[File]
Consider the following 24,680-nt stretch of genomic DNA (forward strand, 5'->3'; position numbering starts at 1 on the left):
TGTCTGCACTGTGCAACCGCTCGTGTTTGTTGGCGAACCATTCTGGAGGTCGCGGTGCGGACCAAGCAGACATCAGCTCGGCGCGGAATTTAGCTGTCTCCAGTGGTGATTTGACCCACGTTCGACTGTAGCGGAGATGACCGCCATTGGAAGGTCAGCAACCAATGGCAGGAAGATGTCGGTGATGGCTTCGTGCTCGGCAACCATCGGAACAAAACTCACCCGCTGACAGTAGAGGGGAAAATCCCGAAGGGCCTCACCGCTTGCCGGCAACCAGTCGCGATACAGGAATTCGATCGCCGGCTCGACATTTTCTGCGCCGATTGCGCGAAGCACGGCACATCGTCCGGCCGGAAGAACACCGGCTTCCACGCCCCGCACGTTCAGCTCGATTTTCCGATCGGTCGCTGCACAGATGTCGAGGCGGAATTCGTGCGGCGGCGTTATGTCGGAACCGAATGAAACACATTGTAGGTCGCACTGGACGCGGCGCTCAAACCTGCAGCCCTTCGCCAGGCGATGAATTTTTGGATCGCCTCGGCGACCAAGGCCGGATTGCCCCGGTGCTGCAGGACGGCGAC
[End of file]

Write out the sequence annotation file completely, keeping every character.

Consider the following 24,680-nt stretch of genomic DNA (forward strand, 5'->3'; position numbering starts at 1 on the left):
TGTCTGCACTGTGCAACCGCTCGTGTTTGTTGGCGAACCATTCTGGAGGTCGCGGTGCGGACCAAGCAGACATCAGCTCGGCGCGGAATTTAGCTGTCTCCAGTGGTGATTTGACCCACGTTCGACTGTAGCGGAGATGACCGCCATTGGAAGGTCAGCAACCAATGGCAGGAAGATGTCGGTGATGGCTTCGTGCTCGGCAACCATCGGAACAAAACTCACCCGCTGACAGTAGAGGGGAAAATCCCGAAGGGCCTCACCGCTTGCCGGCAACCAGTCGCGATACAGGAATTCGATCGCCGGCTCGACATTTTCTGCGCCGATTGCGCGAAGCACGGCACATCGTCCGGCCGGAAGAACACCGGCTTCCACGCCCCGCACGTTCAGCTCGATTTTCCGATCGGTCGCTGCACAGATGTCGAGGCGGAATTCGTGCGGCGGCGTTATGTCGGAACCGAATGAAACACATTGTAGGTCGCACTGGACGCGGCGCTCAAACCTGCAGCCCTTCGCCAGGCGATGAATTTTTGGATCGCCTCGGCGACCAAGGCCGGATTGCCCCGGTGCTGCAGGACGGCGAC